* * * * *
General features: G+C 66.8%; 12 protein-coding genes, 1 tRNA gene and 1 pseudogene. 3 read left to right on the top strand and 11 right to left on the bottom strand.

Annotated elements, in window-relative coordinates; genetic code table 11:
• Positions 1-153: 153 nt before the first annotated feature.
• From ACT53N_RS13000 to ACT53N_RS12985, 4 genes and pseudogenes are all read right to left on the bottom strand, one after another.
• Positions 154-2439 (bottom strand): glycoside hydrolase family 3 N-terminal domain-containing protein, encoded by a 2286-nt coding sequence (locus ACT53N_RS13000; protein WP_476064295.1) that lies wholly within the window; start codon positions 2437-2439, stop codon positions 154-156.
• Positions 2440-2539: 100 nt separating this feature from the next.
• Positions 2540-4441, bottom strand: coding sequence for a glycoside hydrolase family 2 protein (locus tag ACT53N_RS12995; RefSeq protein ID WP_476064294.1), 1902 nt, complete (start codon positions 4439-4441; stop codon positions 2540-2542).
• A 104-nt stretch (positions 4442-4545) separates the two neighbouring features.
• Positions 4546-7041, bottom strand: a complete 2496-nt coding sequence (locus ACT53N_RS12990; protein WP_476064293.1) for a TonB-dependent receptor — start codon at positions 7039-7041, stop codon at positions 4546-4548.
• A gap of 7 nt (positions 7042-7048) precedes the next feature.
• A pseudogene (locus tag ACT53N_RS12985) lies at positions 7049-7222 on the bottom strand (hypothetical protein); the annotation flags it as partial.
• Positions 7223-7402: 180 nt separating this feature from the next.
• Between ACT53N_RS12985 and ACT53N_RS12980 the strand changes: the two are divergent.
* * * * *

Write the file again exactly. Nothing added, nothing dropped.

General features: G+C 66.8%; 12 protein-coding genes, 1 tRNA gene and 1 pseudogene. 3 read left to right on the top strand and 11 right to left on the bottom strand.

Annotated elements, in window-relative coordinates; genetic code table 11:
• Positions 1-153: 153 nt before the first annotated feature.
• From ACT53N_RS13000 to ACT53N_RS12985, 4 genes and pseudogenes are all read right to left on the bottom strand, one after another.
• Positions 154-2439 (bottom strand): glycoside hydrolase family 3 N-terminal domain-containing protein, encoded by a 2286-nt coding sequence (locus ACT53N_RS13000; protein WP_476064295.1) that lies wholly within the window; start codon positions 2437-2439, stop codon positions 154-156.
• Positions 2440-2539: 100 nt separating this feature from the next.
• Positions 2540-4441, bottom strand: coding sequence for a glycoside hydrolase family 2 protein (locus tag ACT53N_RS12995; RefSeq protein ID WP_476064294.1), 1902 nt, complete (start codon positions 4439-4441; stop codon positions 2540-2542).
• A 104-nt stretch (positions 4442-4545) separates the two neighbouring features.
• Positions 4546-7041, bottom strand: a complete 2496-nt coding sequence (locus ACT53N_RS12990; protein WP_476064293.1) for a TonB-dependent receptor — start codon at positions 7039-7041, stop codon at positions 4546-4548.
• A gap of 7 nt (positions 7042-7048) precedes the next feature.
• A pseudogene (locus tag ACT53N_RS12985) lies at positions 7049-7222 on the bottom strand (hypothetical protein); the annotation flags it as partial.
• Positions 7223-7402: 180 nt separating this feature from the next.
• Between ACT53N_RS12985 and ACT53N_RS12980 the strand changes: the two are divergent.